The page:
By Christopher Gooding
WENTWORTH - Participants and fans of the 2010 Junior Nationals and the 2011 Canada Winter Games will receive a warm welcome when they arrive.
Almost $87,000 was announced by the federal government yesterday for renovations and upgrades to the Wentworth Community Centre and a 130 year-old schoolhouse in anticipation of the coming athletes, coaches, planners, spectators and media to witness the Alpine Downhill skiing events at Ski Wentworth.
The community centre will see the development of a wheelchair accessible entrance and furbishing of meeting rooms and storage in the centre's basement, while the retired school house will given a modern foundation and brought up to code.
"Projects such as these build on established community assets that will stand the test of time for generations to come," Cumberland Colchester Musquodoboit Valley MP Scott Armstrong said.
More than 27,000 athletes are expected to compete in the Canada Games, Armstrong said, and downhill skiing, one of the more popular events during the Winter Games, will take place in Wentworth.
In addition to the federal funding, the province and the Municipality of Cumberland County are also funding partners.
"It's really exciting Wentworth is hosting some of these events and today's announcement ensures the community will shine," Lenore Zann, Truro-Bible Hill MLA and Ministerial Assistant for the Department of Tourism, Culture, and Heritage, said.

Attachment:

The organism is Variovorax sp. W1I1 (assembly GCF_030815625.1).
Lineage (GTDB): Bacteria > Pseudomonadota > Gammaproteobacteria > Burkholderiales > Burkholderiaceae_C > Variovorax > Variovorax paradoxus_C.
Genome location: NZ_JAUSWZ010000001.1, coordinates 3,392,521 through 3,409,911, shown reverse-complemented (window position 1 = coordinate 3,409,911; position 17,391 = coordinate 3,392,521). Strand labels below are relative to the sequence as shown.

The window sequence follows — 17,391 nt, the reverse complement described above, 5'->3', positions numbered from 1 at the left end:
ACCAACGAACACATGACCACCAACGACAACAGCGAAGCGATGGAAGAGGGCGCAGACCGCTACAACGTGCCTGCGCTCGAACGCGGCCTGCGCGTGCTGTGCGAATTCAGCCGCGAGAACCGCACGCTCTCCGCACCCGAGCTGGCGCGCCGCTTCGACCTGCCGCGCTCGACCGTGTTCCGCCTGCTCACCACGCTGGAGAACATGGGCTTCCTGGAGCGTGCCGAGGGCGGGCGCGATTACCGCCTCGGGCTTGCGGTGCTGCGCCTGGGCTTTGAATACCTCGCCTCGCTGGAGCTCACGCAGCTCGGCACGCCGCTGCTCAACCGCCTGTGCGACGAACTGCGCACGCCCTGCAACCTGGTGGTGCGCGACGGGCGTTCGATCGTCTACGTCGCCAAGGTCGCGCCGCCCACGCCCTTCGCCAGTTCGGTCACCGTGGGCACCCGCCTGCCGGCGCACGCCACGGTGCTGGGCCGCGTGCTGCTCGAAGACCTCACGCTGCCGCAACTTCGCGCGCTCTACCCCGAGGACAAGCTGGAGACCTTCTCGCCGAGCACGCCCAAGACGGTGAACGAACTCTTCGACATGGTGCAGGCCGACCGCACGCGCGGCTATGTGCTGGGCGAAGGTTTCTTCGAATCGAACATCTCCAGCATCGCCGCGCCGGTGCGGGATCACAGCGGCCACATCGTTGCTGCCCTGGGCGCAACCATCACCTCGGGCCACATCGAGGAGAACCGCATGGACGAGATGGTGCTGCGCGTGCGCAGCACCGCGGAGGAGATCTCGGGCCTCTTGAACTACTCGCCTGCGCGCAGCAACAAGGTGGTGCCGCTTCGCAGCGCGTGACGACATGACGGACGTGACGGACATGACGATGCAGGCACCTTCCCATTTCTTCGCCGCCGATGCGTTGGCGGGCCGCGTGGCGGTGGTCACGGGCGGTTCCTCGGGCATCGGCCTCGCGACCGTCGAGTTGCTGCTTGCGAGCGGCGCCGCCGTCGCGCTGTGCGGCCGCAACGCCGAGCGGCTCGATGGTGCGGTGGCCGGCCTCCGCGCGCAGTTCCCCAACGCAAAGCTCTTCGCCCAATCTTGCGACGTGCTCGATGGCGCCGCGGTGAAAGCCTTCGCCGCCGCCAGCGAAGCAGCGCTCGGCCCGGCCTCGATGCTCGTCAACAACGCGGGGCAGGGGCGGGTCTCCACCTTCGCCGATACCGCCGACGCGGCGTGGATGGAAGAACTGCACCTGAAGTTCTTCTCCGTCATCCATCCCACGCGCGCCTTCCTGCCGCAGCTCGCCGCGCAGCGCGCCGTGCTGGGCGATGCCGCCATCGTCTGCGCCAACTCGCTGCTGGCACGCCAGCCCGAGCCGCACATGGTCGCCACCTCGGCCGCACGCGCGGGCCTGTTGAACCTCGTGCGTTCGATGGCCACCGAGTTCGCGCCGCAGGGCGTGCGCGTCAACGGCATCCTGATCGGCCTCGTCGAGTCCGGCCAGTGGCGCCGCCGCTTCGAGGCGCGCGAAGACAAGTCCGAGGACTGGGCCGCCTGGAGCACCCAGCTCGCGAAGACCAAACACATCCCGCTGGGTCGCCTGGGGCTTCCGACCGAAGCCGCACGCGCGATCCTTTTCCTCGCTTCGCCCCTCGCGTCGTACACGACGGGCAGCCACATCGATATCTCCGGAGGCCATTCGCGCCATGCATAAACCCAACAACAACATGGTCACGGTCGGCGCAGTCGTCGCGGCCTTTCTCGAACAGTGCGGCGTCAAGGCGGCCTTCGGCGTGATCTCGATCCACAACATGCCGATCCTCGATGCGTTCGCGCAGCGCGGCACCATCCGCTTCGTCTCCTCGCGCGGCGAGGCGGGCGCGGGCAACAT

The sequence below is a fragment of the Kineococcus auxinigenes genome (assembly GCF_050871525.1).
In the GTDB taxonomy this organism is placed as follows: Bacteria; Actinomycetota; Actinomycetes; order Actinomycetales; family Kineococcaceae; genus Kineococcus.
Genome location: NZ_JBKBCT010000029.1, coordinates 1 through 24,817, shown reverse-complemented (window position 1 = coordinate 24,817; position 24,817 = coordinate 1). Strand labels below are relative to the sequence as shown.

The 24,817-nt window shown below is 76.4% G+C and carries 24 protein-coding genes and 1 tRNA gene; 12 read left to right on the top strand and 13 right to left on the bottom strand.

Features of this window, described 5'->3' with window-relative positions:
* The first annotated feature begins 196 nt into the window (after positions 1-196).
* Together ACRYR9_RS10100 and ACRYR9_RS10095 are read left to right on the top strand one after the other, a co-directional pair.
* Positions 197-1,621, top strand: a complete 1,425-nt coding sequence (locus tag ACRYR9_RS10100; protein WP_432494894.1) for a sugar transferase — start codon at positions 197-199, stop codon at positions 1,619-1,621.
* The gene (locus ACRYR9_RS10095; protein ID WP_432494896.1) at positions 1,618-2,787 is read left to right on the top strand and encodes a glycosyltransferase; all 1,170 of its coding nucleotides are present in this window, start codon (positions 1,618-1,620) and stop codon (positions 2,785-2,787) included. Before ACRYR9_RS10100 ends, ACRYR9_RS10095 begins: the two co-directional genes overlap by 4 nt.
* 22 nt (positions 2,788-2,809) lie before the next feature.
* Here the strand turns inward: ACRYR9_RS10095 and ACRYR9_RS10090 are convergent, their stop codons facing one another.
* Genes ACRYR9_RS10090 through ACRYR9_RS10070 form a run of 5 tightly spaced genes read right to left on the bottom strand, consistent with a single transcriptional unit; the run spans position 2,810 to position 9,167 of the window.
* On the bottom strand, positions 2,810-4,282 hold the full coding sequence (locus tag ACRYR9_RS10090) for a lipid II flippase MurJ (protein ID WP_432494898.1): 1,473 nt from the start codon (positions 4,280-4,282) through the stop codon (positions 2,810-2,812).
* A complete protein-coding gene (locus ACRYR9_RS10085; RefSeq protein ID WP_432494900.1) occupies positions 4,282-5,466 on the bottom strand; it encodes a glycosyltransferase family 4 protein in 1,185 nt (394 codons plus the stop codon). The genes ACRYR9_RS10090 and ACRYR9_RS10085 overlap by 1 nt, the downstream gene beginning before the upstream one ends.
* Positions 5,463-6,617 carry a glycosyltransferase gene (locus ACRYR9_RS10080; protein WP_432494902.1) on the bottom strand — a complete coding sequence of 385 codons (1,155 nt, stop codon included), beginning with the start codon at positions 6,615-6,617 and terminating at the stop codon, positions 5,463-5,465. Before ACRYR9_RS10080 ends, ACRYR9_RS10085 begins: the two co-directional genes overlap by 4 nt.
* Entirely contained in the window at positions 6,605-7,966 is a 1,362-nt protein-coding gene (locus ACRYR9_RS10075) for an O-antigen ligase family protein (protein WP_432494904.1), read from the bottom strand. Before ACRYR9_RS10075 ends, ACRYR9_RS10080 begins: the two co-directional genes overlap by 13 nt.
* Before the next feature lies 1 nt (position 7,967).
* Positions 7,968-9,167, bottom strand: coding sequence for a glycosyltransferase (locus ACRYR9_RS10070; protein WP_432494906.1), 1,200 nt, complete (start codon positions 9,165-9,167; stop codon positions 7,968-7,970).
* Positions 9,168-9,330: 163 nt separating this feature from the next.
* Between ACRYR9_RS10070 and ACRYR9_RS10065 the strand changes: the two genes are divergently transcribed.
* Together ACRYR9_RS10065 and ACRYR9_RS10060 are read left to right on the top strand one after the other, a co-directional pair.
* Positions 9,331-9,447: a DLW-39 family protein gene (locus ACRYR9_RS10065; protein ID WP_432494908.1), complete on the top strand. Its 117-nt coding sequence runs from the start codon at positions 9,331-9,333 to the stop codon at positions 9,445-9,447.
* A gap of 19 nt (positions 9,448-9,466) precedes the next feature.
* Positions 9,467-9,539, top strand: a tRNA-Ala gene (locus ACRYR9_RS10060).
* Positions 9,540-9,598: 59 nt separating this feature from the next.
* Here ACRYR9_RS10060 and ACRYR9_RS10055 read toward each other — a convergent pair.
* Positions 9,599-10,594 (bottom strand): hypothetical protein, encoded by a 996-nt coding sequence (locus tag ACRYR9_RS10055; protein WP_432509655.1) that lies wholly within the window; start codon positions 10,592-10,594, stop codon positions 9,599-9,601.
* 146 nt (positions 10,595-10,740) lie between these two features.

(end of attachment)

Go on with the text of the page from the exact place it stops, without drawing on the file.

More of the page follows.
The funding announcements mirrored the community's enthusiasm to play host to the games. Betty Currie, who sits on the committees responsible for the centre and the schoolhouse, has lived in Wentworth all of her life and says the funding announcements are will help the community put its best foot forward.
"Never in my life would I think Wentworth would be honored with the Canada Games," Currie said. "It's a dream come true. We don't know what we're facing yet, but it's wonderful."
The big winner at yesterday's announcement, however, was the community of Pugwash, who received a commitment of $250,000 from the government for the structural restoration and stabilization of the Cyrus Eaton Building, also known as Thinker's Lodge.
Designated a place of national historical importance, the province and county are kicking in $50,000 towards that project.
"This is the first phase of very basic structural restorations, Cumberland Regional Economic Development's Rhonda Kelly said.
The estate was home to talks designed to limit the nuclear arms race, known as the Pugwash Conference, in 1957, which received a Nobel Peace Prize in 1995. The long-term forecast for the building is to have it designated a place of world historical importance, Kelly said, as well as enhancing the number of conferences and visitors that come to the area.
By Christopher Gooding